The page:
In addition to the micro and mini grants, Campus Compact of Oregon will train up to 65 college students to serve as lead organizers on their campus for their own K-12 service-learning project. The college students will receive training on volunteer and project management, racial justice and equity, and positive youth development. There are no required skills for the K-12 students beyond a desire to plan and implement a service-project.
The lead organizers will receive more in-depth training through a three-day overnight retreat. In addition to learning about high quality service project planning, they will also explore how to effectively discuss and share their personal stories and identities to build connections with the K-12 students. The training will also provide an understanding of the systemic and institutional barriers that create the disparities seen in educational outcomes for students of color and first generation students.
Campus Compact staff members are currently developing the curriculum to train the college student leaders. Todd says the training will focus on understanding racial identities and exploring the racial framework that has promoted whiteness and dominant cultural values as the norm and standard for all people to emulate. “By interrogating our definition of success, as well as the policies we put in place to reward or punish those who succeed or fail, we can become more racially aware and generate new ways of being that support the success of all students. For example, admission standards, which heavily weight the SAT or other standardized tests, have been shown to benefit white students over students of color. If schools don’t allow for students to show other ways to prove they can be successful in college, it will immediately limit the diversity of their student body and place a barrier to college access for anyone who doesn’t perform well on one standardized exam.”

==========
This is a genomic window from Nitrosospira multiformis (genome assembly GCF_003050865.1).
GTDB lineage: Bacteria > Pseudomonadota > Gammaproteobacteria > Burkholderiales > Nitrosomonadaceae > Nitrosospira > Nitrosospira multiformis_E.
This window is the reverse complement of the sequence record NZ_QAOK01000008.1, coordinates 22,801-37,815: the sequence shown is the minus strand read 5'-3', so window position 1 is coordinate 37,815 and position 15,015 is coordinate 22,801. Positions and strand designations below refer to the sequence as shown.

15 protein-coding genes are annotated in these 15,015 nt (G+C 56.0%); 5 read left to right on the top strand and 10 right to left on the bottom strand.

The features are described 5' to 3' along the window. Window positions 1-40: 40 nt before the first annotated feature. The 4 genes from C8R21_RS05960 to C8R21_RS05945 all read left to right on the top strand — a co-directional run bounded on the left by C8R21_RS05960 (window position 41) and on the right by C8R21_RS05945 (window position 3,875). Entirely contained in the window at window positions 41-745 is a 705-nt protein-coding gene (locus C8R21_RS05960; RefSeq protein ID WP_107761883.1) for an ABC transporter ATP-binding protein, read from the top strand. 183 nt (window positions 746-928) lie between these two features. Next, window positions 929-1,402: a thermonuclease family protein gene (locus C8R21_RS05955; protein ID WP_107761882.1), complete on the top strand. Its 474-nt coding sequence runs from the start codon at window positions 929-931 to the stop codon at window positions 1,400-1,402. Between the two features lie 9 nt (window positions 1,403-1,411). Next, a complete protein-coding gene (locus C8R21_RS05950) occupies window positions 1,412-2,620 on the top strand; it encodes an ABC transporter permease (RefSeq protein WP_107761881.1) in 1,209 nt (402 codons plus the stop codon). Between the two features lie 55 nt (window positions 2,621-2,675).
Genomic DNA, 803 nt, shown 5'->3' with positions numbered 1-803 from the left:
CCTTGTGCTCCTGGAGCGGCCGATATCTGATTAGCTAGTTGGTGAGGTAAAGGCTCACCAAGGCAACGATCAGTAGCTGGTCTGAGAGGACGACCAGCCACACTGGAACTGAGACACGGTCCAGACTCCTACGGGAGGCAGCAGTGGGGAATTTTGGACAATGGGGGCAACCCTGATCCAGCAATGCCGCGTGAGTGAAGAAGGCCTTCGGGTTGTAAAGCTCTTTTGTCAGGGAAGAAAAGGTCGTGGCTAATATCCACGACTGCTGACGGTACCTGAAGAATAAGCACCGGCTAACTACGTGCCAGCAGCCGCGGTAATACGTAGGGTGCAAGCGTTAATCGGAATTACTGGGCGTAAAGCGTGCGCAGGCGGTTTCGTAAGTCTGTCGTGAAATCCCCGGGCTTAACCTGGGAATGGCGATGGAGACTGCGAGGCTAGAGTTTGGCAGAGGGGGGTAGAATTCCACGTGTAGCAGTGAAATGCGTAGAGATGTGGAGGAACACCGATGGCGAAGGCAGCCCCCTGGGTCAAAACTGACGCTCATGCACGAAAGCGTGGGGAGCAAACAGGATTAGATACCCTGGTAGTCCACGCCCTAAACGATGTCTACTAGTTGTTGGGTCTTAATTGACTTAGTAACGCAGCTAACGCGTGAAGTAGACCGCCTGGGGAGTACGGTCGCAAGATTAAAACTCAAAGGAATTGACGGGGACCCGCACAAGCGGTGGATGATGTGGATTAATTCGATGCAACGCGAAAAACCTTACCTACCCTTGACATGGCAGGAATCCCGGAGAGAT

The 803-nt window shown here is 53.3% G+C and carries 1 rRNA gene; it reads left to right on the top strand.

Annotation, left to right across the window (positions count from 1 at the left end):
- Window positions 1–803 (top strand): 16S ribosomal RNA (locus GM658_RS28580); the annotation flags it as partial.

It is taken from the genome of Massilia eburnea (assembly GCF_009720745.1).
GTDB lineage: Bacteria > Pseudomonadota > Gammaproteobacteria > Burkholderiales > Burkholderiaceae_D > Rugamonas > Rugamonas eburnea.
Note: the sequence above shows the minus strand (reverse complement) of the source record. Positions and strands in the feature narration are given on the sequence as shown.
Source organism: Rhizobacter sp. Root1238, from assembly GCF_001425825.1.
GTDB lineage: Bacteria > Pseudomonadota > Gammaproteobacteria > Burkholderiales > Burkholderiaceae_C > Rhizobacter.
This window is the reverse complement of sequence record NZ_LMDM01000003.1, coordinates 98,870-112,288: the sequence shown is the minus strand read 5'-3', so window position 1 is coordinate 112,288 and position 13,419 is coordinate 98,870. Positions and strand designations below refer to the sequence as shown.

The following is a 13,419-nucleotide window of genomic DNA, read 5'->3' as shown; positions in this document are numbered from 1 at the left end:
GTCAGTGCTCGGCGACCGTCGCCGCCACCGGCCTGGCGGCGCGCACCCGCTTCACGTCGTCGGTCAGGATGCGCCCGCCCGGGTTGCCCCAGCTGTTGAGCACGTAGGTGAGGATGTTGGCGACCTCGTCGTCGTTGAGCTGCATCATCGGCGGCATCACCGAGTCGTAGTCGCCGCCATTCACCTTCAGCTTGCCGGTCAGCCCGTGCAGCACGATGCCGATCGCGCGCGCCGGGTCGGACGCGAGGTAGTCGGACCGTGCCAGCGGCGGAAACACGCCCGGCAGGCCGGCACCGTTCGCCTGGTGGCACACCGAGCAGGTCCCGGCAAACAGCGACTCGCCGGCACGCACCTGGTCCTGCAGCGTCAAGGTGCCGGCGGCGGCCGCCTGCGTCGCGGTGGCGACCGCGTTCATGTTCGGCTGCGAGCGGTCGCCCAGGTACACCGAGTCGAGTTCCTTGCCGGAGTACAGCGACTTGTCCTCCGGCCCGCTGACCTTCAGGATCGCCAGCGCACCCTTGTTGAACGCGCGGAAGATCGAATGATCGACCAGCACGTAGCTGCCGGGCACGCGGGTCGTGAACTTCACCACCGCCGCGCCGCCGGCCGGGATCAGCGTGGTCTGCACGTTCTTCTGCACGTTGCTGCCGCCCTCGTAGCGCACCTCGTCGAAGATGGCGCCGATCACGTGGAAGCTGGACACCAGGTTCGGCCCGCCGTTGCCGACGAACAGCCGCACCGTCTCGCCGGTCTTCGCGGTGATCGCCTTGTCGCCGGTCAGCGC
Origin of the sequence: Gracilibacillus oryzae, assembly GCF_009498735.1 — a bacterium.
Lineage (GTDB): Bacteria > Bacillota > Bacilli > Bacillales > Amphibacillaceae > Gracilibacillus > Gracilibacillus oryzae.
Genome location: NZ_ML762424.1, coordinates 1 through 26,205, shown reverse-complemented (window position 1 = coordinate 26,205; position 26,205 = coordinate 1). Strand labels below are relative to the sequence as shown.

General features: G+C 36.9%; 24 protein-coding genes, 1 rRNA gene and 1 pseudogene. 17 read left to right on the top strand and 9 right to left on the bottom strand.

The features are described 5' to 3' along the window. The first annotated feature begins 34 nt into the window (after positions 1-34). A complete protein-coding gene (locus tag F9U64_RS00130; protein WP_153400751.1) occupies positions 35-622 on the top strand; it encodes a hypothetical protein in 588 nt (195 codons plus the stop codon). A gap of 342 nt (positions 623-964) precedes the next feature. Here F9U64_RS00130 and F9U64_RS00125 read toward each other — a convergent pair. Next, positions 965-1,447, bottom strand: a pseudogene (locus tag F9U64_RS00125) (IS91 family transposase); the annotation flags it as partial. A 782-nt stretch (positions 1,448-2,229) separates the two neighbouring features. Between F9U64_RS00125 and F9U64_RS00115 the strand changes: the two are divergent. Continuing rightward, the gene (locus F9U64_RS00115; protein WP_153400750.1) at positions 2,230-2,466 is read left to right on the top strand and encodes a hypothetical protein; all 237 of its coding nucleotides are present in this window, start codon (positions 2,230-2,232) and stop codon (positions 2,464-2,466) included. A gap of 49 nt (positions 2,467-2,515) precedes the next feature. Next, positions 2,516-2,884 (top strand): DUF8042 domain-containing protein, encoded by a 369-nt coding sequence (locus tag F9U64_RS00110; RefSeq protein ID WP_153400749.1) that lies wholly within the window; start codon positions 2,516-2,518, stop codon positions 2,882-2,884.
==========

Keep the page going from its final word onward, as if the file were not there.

REACH is envisioned as a near-peer model so Todd expects the majority of college students to be in their late teens and early 20’s and the majority of the K-12 students to be high school students, ages 14 – 18.
“We anticipate 240 college students and 240 K-12 students (1-1 matches) to participate,” says Todd. “We will encourage our 60 college student leaders to each recruit three additional students on their campus for a total of 240 college students minimum.”
Todd says their college partners will identify and recruit college students to participate. They will also leverage existing relationships with local K-12 partners they currently work with or use the support from the NobleCause grant to establish new partnerships with local K12 schools.
The mini-grant awardees will be selected this July. The college student leaders will begin training and planning for their campus K12 project in October. The partnership projects with the high school students should launch in January after winter break. Todd expects some of the projects to be similar to programs they’ve coordinated in the past. “We’ve had college and high school students clean and repair books to ensure pre-school and elementary school children have access to books in their home, participate in school-wide clean ups, create learning gardens, and help with trash and graffiti removal from neighborhoods.